Updated Guidelines on Tax Treatment of Digital Currency Transactions on 26 August 2022

Since 2019, LHDN has made it clear that they are taxable in the document titled “Guidelines on Tax Treatment of Digital Currency Transactions”, with the latest version was released on 26 August, 2022.

This guideline covers the following activities:

  • trading digital currencies;
  • mining digital currencies;
  • conducting business transactions using digital currencies;
  • paying wages and salaries in digital currencies; and
  • investments in digital currencies and tokens.

Taxable Gain: Capital vs. Revenue

Overall, the Guideline states that taxability of gains from or in digital currencies follows the same principle as that of real currencies. A gain is taxable if it is revenue or income, which is gains made from carrying out business activities, which includes service provision. A gain is not taxable if it is capital.

Gains from Trading and Service

Gains from trading (i.e., buying and selling digital currencies for profit as a business) is taxable. Digital currencies received from mining digital currencies are taxable income because they are paid to the miners as compensation for services rendered.

Gain from Sales and Salary

Gains from purchases/ sales made and wages/ salaries paid in digital currencies are as taxable as they would be if done with real currencies. The Guideline further specify the ways in which the transactions may be valued.

Gains from Investments

Lastly, gains from investments in digital currencies and tokens are taxable if they are revenue, that is if they are bought and sold for trading purposes. The Guideline also specify that determining whether an investment was made for trading purposes can be done by examining the “Badges of Trade”.

Badges of Trade

The Badges of Trade is a set of 8 criteria that can be seen as indications of trading. However, the Guideline also specifies that all 8 Badges of Trade are to be given equal consideration as no one criterion can decide whether an investment is done for trading.

Like income in real currencies, taxpayers using digital currencies are to retain records and the Guideline specifies the type records to be kept.

Badges of TradeExplanation
Nature of subject matterThis refers to the nature of the digital currencies that is being bought and sold. The digital currencies could be regarded as the subject of trading when they are bought in large quantities.
Length of ownershipThis refers to the holding period of the digital currencies. The shorter the holding period, the more likely it would be regarded as held for trading.
Frequency of transactionsHigh frequency of similar transactions of digital currencies is more indicative of trading than an isolated transaction.
Supplementary workThis refers to additional work done on digital currencies to make it more marketable or extra effort made to find or attract purchasers. If this is done, it is more likely that the subsequent disposal would be regarded as trading.
Circumstances of the realizationSome circumstances are less likely to indicate trading (e.g. company is forced to sell the digital currencies due to 14 No single badge is a decisive pointer to the existence of a trade. It should be weighed up with all the relevant factors. compulsory acquisition, sudden urgent need of cash or threat of foreclosure by creditors).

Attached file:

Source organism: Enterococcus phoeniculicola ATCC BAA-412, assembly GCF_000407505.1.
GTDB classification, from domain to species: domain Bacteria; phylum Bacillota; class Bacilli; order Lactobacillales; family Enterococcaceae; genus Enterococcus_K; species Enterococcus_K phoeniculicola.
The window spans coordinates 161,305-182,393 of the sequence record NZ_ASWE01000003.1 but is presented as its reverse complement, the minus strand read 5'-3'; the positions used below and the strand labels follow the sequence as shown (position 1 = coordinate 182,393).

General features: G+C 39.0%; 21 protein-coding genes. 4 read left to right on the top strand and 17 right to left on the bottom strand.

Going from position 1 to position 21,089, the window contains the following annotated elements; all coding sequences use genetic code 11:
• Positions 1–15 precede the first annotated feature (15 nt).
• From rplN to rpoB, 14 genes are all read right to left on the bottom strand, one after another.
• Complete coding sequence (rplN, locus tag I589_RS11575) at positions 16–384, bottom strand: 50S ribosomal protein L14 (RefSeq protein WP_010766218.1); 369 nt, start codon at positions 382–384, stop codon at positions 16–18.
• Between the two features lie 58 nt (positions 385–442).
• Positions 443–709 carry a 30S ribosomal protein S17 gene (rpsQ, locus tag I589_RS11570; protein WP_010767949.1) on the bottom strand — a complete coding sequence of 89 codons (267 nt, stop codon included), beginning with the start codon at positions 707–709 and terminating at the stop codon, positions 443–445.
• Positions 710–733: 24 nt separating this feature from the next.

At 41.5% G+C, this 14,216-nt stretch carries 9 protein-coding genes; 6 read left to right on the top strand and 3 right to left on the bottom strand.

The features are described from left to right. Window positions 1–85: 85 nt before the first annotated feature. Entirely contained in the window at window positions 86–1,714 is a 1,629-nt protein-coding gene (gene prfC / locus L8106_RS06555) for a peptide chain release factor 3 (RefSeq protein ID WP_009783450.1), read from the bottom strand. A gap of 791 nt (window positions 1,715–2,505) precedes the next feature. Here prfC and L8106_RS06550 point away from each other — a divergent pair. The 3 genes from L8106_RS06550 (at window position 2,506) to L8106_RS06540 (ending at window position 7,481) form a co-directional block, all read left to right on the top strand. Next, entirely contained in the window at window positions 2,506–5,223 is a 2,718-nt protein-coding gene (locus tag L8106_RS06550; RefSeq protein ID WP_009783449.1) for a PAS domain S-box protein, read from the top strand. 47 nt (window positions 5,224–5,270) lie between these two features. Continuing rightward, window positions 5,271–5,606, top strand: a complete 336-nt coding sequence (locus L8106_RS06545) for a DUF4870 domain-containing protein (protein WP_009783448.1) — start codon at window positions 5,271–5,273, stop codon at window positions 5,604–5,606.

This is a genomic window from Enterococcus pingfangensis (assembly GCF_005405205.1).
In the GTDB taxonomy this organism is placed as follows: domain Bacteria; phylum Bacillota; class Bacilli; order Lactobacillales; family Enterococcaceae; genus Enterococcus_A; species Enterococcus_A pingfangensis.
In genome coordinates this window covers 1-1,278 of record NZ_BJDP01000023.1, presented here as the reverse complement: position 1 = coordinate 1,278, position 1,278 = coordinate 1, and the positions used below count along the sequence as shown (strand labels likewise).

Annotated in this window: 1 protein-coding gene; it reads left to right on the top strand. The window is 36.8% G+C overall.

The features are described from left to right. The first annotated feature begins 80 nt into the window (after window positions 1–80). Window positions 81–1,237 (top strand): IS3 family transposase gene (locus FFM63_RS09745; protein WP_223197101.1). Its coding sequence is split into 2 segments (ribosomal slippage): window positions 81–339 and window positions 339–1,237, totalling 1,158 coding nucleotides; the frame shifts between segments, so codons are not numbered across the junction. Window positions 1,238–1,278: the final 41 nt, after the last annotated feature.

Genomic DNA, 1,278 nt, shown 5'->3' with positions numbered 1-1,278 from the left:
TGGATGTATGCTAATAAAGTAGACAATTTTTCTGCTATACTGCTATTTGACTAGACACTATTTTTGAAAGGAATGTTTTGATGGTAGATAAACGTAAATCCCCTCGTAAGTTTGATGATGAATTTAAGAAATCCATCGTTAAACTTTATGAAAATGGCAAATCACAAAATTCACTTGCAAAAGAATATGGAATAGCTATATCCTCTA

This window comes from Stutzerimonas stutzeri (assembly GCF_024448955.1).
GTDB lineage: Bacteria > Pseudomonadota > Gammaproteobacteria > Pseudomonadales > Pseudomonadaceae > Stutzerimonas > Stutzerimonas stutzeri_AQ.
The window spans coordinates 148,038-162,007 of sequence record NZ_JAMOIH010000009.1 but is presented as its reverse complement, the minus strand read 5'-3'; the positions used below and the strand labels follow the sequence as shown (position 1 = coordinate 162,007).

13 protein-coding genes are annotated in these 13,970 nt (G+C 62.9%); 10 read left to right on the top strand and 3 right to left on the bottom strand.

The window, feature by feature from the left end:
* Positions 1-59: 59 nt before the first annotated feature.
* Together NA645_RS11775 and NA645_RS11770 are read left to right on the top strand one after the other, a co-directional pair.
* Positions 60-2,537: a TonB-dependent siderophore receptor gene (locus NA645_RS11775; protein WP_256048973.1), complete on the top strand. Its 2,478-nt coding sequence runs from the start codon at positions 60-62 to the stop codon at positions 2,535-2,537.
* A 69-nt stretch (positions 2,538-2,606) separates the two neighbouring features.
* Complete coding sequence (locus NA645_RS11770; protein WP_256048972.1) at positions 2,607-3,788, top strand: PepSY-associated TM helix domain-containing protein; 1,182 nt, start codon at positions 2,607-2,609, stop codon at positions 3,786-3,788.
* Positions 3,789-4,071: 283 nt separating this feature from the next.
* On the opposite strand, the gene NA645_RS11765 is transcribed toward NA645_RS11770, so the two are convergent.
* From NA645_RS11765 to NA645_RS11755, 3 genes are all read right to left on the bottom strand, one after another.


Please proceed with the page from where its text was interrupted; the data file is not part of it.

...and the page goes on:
MotiveThis refers to whether there was an intention to trade at the time of the acquisition of the digital currencies. If a person undertakes the activities in a business-lime manners such as developing a business plan, preparing accounting records and advertising the digital currencies business, the intention is definitely to do a business of digital currencies.
Mode of financingThis refers to how the purchase of the digital currencies is being financed. Short term financing is more indicative of trading than long term financing. The company’s financial position and ability to hold on to the digital currencies will also be taken into consideration.
Other factors Other factors include whether there were any feasibility studies conducted, the availability of documentation or other evidence maintained by the company to indicate its intention regarding to digital currencies.

Record Keeping

Records that need to be kept in relation to digital currency include:

  • records to determine the nature of transaction – including whitepaper
  • records to determine the value of digital currency based on online exchange
  • date of transaction
  • name of the other party i.e. digital currency address
  • receipts of purchase/ transfer of digital currency
  • exchange records
  • other records such as records of agents, wallet keys, software
  • bank statements
  • receipts/invoices of business expenses

Recapping on the Gist of It and How You May Save Tax on Digital Currencies

In the final analysis, the latest version of the Guideline re-iterates that gains from transactions and investments related to digital currencies are taxable, depending on whether they are revenue or capital. Hence, the first step towards saving tax on digital currencies is to determine whether the gain is revenue or capital. The next step would be choosing the correct company structure, either as Sdn Bhd or a Labuan offshore company.

For more information, please refer to LHDN Guideline below:

Share with your friends & colleagues